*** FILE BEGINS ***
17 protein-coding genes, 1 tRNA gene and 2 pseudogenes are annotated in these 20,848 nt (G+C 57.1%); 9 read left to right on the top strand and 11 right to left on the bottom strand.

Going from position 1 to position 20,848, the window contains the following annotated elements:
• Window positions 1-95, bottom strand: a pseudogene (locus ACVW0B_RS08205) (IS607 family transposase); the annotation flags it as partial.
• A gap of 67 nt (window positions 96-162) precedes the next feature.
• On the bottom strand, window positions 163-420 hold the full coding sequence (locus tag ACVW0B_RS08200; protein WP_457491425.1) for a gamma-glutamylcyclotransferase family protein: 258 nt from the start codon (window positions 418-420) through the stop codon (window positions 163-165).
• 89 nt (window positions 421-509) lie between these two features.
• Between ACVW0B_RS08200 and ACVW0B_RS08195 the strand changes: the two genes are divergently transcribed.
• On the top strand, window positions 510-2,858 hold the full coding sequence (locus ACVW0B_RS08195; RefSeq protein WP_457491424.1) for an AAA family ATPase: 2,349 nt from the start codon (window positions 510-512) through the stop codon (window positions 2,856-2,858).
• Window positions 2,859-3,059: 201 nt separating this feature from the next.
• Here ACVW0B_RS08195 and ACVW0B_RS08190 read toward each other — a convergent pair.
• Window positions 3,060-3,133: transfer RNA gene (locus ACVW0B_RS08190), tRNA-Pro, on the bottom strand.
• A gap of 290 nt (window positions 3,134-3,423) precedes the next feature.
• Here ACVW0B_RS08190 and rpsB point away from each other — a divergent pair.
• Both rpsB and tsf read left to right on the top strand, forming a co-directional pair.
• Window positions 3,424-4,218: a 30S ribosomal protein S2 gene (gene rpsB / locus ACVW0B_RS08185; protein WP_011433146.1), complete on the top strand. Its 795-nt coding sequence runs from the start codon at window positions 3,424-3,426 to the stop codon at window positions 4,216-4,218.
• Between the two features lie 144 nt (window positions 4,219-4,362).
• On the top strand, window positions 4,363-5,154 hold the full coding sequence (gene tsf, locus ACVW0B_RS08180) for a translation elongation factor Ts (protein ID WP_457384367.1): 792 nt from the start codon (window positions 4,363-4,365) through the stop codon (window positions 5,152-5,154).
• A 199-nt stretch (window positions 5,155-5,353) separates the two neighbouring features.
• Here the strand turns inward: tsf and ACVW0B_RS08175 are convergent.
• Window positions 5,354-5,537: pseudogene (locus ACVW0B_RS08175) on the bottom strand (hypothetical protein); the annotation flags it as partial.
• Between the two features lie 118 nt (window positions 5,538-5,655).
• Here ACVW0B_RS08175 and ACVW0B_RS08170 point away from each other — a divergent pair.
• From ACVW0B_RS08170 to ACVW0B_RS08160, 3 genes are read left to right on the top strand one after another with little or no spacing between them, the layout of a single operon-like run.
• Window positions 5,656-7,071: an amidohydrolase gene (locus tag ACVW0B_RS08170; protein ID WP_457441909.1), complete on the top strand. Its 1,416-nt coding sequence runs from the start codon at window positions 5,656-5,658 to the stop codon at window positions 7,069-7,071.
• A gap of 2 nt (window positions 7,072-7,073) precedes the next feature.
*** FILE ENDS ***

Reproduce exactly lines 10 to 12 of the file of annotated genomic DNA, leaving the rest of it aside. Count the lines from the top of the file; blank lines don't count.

• Here ACVW0B_RS08195 and ACVW0B_RS08190 read toward each other — a convergent pair.
• Window positions 3,060-3,133: transfer RNA gene (locus ACVW0B_RS08190), tRNA-Pro, on the bottom strand.
• A gap of 290 nt (window positions 3,134-3,423) precedes the next feature.